18 September 1998

Selection boosts lamb returns

ENSURE best returns from finished lambs by regular selection to avoid over-finish, says MLC sheep scientist Jenny Anderson.

Careful, regular lamb selection by weighing and condition scoring is essential to ensure individual lambs from the flock are matched to selected target weight and finish.

Liveweight of growing lambs is a fair guide to fatness but has little value because variation in liveweight of adult sheep is determined by breed, environment and management conditions. Breed liveweights – the average of mature ram and ewe weights – are a more reliable guide to fatness prediction. As a general guide, lambs that have grown well without a check will produce adult liveweight.

To calculate potential slaughter weight of crossbred sheep, add the average weight of sire breed to average weight of dam breed, then divide by two to give a potential lamb adult weight.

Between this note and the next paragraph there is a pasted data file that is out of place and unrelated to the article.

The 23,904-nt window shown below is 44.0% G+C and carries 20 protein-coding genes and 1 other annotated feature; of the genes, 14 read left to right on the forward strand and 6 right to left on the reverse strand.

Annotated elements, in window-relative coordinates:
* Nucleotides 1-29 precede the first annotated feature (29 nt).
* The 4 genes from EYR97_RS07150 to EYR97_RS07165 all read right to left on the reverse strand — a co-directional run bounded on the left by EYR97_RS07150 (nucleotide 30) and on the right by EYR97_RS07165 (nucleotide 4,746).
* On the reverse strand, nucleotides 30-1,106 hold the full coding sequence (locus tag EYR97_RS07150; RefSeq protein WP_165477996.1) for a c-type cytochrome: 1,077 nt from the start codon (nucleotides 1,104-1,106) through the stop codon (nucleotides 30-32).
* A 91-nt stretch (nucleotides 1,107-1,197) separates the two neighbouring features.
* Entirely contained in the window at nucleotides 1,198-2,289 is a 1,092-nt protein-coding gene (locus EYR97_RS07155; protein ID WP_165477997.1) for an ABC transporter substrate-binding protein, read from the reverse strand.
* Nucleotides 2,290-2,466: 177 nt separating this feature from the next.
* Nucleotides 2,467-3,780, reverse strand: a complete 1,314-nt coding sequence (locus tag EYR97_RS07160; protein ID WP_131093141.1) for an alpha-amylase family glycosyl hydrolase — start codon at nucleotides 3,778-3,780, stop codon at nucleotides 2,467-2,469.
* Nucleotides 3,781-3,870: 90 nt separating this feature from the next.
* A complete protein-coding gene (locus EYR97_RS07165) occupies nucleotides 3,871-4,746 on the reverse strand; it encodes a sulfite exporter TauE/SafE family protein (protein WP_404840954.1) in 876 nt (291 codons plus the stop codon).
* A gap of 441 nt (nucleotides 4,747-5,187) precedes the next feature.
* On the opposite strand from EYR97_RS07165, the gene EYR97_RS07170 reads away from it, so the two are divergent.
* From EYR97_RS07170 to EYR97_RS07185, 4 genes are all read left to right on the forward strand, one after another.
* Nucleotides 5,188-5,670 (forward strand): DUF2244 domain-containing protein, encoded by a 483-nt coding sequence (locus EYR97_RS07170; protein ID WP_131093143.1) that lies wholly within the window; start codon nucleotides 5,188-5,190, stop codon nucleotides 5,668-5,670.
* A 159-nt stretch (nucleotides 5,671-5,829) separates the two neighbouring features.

As an example, for a lamb sired by a Suffolk ram (91kg) out of a Mule ewe (80kg), add the two figures to give 171, then divide by two to give 85.5kg adult liveweight. Therefore slaughter at roughly 43kg (85.5kg/2 = 42.75). This will give a carcass of 3H specification.

As leaner lambs are required, a 5% reduction (2.13kg) will give 3L – slaughter weight 40.6kg – and a 10% cut (4.275kg) in slaughter weight will produce fat class 2 – slaughter weight 38.5kg. Similarly, ewe lambs require less time to finish than wether lambs so slaughtering at 10% less weight will allow them to finish on target. &#42